Startup Financing: The Pros and Cons of Bootstrapping

Estimated read time 3 min read

How do you plan on financing your startup? Research shows that it takes about $30,000 to $40,000 to start a new small business in the United States. Medium- and large-sized businesses have even higher startup costs. While you can always apply for a business loan from a bank or alternative lender, another idea is bootstrapping. Bootstrapping is self-financing. It involves the use of your own credit cards, savings accounts and other financial resources to finance your startup

Startup Financing: The Pros and Cons of Bootstrapping

Pro: Fast Capital

You can finance your startup immediately with bootstrapping. There’s no application process or approval process. As long as you have access to personal financial resources, you can use them to finance your startup. This makes bootstrapping a source of fast capital.

Pro: Ownership Control

While other forms of financing may require you to forfeit an ownership stake in your startup, bootstrapping does it. You’ll retain complete ownership of your startup. Equity financing, in comparison, involves the sale of ownership. You can sell shares of your startup to an investor. The investor will become a partial owner, and you’ll raise capital with which to finance your startup. Regardless, bootstrapping isn’t a form of equity financing, so it allows you to retain complete ownership of your startup.

Con: Limited Capital

One of the biggest disadvantages of using bootstrapping to finance a startup is that it offers limited capital. You’ll only be able to use the financial resources in your own, personal name. If you have a lot of credit cards with high spending limits, bootstrapping may suffice. But if your personal financial resources are limited, bootstrapping may not offer even capital to keep your startup afloat.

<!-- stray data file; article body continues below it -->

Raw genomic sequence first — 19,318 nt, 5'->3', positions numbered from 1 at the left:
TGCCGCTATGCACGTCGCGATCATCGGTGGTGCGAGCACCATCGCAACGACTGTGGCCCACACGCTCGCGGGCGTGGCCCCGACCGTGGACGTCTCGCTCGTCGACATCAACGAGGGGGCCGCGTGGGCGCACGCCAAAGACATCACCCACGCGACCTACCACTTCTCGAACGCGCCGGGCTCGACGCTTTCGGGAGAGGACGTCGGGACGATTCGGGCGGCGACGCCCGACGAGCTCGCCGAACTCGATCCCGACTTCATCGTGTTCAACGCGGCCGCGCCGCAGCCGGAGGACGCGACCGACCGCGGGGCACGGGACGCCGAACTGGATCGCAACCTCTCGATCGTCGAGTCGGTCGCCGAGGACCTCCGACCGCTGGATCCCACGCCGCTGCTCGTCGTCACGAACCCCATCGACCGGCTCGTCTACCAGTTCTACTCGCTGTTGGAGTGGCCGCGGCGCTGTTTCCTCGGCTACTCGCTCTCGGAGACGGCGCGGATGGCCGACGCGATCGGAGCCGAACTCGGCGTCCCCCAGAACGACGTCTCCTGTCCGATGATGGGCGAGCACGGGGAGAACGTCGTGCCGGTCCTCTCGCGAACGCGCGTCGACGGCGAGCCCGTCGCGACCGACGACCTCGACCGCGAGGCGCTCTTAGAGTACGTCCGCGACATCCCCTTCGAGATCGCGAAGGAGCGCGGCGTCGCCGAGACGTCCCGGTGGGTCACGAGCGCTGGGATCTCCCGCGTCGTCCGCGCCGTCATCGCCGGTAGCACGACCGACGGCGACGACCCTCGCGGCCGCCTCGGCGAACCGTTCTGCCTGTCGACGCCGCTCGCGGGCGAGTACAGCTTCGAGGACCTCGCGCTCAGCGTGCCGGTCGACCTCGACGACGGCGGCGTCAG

Con: Slower Growth

Your startup may experience slower growth if you finance it with bootstrapping. Capital is essentially what fuels growth. Startups may use capital to grow their operations. Bootstrapping means your startup will access to limited capital, which may turn in slow its rate of growth.

Con: Risk of Loss to Personal Finances

With bootstrapping, you’ll be putting your own money on the line. If your startup succeeds, you’ll recoup these personal investments in the form of higher returns. Not all startups are a success, however, and many of them take years to become profitable. With bootstrapping, there’s an inherent risk of loss to your personal finances.

This article was brought to you by Intrepid Private Capital Group, a Global Financial Services Company. For more information on startup and business funding, or to complete a funding application, please visit our website.

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